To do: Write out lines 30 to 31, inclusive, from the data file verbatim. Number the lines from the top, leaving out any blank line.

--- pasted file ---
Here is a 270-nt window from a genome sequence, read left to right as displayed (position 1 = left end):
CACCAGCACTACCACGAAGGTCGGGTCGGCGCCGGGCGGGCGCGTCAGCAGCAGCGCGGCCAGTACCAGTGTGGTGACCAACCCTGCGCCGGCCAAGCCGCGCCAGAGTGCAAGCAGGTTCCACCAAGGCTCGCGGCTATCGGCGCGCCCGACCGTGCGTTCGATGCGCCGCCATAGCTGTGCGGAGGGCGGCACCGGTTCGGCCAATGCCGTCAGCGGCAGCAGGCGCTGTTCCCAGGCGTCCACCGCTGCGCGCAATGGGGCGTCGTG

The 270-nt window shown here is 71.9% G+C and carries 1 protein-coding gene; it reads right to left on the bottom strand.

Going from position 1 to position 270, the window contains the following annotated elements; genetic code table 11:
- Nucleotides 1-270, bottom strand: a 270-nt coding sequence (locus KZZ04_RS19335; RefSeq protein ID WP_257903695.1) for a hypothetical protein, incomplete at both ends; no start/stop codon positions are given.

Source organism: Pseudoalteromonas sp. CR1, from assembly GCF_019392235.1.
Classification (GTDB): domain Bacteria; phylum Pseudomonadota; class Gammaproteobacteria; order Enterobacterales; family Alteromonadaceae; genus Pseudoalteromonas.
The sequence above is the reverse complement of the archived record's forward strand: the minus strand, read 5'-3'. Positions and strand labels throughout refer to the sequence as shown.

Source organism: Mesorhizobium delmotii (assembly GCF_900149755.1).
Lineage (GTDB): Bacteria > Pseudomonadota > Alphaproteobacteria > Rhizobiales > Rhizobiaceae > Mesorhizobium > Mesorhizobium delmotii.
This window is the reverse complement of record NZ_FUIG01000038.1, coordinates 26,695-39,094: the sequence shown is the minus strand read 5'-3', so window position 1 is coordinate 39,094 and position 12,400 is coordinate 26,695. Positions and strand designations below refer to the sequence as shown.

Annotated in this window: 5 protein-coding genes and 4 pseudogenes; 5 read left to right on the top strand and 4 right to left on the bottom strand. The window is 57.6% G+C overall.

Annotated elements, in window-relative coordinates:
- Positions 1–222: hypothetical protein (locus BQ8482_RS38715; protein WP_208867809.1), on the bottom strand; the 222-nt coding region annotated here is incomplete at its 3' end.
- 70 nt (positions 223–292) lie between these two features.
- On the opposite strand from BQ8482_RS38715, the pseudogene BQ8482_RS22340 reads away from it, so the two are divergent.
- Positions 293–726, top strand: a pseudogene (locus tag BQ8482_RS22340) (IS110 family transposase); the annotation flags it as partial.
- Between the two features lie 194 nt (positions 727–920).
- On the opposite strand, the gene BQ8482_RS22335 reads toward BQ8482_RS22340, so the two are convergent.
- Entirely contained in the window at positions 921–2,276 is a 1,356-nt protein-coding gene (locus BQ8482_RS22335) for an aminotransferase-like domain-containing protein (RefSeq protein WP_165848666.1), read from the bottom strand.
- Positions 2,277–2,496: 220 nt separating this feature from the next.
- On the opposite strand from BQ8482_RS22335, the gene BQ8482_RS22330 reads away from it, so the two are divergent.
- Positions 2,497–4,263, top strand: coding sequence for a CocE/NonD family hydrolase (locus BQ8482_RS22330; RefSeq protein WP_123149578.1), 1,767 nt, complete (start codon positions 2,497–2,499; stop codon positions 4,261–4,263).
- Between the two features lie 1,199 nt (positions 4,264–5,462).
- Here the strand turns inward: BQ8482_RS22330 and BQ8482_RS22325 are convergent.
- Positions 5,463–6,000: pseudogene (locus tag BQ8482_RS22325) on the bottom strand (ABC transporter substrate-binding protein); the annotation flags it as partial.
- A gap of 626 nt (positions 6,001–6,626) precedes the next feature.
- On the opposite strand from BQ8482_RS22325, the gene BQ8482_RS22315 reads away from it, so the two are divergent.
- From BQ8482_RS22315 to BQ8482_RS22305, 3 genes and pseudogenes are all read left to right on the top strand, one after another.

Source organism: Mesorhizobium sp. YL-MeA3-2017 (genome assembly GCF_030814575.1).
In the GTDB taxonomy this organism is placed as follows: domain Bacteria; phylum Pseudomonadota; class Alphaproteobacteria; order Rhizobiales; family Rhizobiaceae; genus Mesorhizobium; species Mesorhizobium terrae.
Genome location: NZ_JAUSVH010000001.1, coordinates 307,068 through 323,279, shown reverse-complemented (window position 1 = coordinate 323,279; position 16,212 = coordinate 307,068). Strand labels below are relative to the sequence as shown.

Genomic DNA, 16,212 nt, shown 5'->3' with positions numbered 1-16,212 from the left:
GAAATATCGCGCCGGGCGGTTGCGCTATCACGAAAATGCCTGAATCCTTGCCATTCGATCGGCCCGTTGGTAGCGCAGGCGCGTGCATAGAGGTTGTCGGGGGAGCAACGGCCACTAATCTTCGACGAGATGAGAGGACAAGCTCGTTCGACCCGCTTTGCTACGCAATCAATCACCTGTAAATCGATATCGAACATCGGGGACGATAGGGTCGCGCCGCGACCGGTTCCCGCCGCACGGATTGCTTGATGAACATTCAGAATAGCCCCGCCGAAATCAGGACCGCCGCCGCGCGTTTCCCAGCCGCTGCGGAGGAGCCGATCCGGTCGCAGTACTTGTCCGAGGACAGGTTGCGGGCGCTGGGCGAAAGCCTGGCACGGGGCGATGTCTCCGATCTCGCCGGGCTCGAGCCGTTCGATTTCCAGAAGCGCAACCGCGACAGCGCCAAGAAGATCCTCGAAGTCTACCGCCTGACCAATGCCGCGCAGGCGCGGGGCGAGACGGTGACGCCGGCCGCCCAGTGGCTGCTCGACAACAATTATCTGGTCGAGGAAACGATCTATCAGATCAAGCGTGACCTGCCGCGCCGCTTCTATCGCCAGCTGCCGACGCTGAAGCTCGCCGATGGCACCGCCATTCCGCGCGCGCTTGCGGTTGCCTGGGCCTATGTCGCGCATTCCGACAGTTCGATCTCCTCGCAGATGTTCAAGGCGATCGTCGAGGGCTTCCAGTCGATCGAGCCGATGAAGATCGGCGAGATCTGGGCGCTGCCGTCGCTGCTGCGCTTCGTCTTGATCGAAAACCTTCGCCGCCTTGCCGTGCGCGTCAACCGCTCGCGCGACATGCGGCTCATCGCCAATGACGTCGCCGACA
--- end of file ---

Source organism: Mesorhizobium sp. YL-MeA3-2017 (genome assembly GCF_030814575.1).
In the GTDB taxonomy this organism is placed as follows: domain Bacteria; phylum Pseudomonadota; class Alphaproteobacteria; order Rhizobiales; family Rhizobiaceae; genus Mesorhizobium; species Mesorhizobium terrae.